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Extinct crop wild relatives

You may have seen coverage of a recent paper in Nature in which Kew researchers quantified the rate of plant extinction over the last 250 or so years. The headline number is about 3 species have been going extinct per year, which is about 500 times the background rate. But I know that what you really want to know is how many of these are crop wild relatives. Well, my friends at CIAT worked their database magic, and came up with the following list of extinct species which are classified by at least one source as a crop wild relative:

Diplotaxis siettiana
Franklinia alatamaha
Helianthus praetermissus
Hutchinsia tasmanica
Ilex gardneriana
Isatis arnoldiana
Lepidium drummondii
Lepidium obtusatum
Mangifera casturi
Musa fitzalanii
Piper collinum
Potentilla multijuga
Rorippa coloradensis
Solanum bauerianum
Solanum cajamarquense
Solanum ruvu
Syzygium balfourii
Syzygium microphyllum
Syzygium palghatense

Which means about 1 per decade or thereabouts. But that, clearly, is just a minimum.

Perhaps I’ll try to map where these plants were last seen.

Free the grasspea

Is there a valid scientific reason for the grasspea (Lathyrus sativus) ban in India? We’ve blogged about this before. Mongabay is now on the case.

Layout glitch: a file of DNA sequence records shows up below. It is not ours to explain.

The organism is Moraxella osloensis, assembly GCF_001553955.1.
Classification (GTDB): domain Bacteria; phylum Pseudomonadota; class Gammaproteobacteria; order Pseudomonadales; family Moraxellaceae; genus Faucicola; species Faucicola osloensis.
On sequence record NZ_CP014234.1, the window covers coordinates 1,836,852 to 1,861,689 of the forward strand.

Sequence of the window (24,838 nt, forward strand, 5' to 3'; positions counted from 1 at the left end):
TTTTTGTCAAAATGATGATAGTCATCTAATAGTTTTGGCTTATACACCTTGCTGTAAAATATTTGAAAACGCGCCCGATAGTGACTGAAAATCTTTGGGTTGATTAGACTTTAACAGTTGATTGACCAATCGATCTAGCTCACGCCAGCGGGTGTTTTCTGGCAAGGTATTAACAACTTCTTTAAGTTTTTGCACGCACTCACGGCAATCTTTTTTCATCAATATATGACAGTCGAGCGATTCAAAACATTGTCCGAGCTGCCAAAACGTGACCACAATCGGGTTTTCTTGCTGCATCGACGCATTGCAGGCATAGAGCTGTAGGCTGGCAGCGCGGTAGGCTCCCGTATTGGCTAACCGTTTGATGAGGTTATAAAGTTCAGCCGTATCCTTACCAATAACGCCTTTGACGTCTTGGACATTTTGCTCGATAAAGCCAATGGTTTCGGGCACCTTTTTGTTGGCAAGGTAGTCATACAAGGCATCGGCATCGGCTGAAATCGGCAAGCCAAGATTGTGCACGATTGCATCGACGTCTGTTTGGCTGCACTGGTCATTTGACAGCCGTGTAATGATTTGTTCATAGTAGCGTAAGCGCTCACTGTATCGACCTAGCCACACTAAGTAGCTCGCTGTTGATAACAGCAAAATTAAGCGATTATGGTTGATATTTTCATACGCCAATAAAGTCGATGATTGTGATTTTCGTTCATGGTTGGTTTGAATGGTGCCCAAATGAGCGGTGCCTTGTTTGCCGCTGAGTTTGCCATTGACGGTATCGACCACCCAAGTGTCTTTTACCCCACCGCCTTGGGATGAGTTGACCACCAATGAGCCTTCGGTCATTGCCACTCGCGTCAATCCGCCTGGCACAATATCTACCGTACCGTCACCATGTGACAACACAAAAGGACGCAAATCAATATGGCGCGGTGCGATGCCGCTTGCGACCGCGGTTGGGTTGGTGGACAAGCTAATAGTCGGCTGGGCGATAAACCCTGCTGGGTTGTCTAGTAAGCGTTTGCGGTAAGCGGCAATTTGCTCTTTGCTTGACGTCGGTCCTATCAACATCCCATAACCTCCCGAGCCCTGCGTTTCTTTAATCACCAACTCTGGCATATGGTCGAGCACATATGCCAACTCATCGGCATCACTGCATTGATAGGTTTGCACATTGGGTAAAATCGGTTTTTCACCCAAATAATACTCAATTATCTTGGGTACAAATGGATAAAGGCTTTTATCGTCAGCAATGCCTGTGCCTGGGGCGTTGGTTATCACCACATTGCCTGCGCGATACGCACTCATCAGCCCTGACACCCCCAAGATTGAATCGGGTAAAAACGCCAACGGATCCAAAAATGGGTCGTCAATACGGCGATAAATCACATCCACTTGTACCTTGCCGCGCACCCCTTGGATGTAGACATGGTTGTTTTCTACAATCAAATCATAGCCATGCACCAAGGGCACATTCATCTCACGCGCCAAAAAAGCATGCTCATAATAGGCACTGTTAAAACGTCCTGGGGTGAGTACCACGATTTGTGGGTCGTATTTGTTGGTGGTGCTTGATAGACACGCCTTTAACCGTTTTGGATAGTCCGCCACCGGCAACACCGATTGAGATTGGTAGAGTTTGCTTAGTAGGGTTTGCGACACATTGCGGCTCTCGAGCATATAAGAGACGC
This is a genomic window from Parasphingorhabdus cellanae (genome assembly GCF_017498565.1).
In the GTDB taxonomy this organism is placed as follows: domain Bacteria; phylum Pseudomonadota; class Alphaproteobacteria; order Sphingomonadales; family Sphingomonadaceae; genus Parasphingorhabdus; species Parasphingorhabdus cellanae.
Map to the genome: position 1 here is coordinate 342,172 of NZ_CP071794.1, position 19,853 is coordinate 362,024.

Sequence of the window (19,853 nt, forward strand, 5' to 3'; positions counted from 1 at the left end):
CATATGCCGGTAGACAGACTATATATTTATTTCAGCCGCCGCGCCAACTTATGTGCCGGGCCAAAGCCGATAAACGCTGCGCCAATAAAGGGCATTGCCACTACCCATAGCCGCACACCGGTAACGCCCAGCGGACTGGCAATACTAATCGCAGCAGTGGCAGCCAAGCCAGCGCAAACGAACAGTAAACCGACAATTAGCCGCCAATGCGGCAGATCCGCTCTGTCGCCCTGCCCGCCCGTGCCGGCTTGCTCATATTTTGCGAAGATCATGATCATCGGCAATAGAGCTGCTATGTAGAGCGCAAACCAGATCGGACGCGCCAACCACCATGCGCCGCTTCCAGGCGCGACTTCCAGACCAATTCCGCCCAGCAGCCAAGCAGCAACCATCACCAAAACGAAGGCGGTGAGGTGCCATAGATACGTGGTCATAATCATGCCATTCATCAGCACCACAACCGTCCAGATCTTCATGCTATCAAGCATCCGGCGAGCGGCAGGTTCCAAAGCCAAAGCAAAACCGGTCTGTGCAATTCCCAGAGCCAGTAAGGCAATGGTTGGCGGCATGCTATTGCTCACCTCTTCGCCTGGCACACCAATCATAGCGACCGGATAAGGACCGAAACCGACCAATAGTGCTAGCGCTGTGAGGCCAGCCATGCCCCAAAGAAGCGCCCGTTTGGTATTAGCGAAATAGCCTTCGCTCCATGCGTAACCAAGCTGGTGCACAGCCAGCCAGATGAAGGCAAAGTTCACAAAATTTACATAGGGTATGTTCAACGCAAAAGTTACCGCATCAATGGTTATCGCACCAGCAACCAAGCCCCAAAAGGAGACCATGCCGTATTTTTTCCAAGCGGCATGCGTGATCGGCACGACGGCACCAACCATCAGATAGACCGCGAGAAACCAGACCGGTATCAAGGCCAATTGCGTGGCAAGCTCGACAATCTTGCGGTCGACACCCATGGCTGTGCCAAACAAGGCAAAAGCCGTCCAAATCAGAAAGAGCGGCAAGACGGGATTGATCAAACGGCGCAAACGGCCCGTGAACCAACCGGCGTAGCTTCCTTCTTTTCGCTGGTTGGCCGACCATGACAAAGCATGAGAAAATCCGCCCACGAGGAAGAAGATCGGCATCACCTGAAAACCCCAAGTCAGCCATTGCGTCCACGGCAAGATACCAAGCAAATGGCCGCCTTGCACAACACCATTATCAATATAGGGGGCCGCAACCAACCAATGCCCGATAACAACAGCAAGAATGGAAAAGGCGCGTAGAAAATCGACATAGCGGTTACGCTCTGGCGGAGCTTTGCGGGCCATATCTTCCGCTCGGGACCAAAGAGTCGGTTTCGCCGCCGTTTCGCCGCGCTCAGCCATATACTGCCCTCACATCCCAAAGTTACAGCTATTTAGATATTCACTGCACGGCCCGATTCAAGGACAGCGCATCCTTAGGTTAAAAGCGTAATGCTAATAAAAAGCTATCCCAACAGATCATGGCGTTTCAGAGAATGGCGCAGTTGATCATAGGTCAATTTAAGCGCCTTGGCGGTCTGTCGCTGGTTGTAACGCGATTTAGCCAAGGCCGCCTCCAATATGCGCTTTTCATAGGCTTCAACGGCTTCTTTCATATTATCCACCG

The claim that khesari dal can cause lathyrism is increasingly being challenged by researchers who feel that the ban was not based on systemic research over a prolonged period.

So what’s the problem?

Sources in the FSSAI1 say that the ban has helped people associated with the import of other pulses such as toor dal2. “In the wake of drop in production of popular pulses ensuing imports, traders lobby is benefitted. (Shortage of pulses in India, increases prices, benefitting traders.) They would never want the ban lifted,” said one official on condition of anonymity.

Meanwhile, research and breeding continue.

  1. Food Safety and Standards Authority of India. []
  2. Pigeonpea, or Cajanus cajan. []

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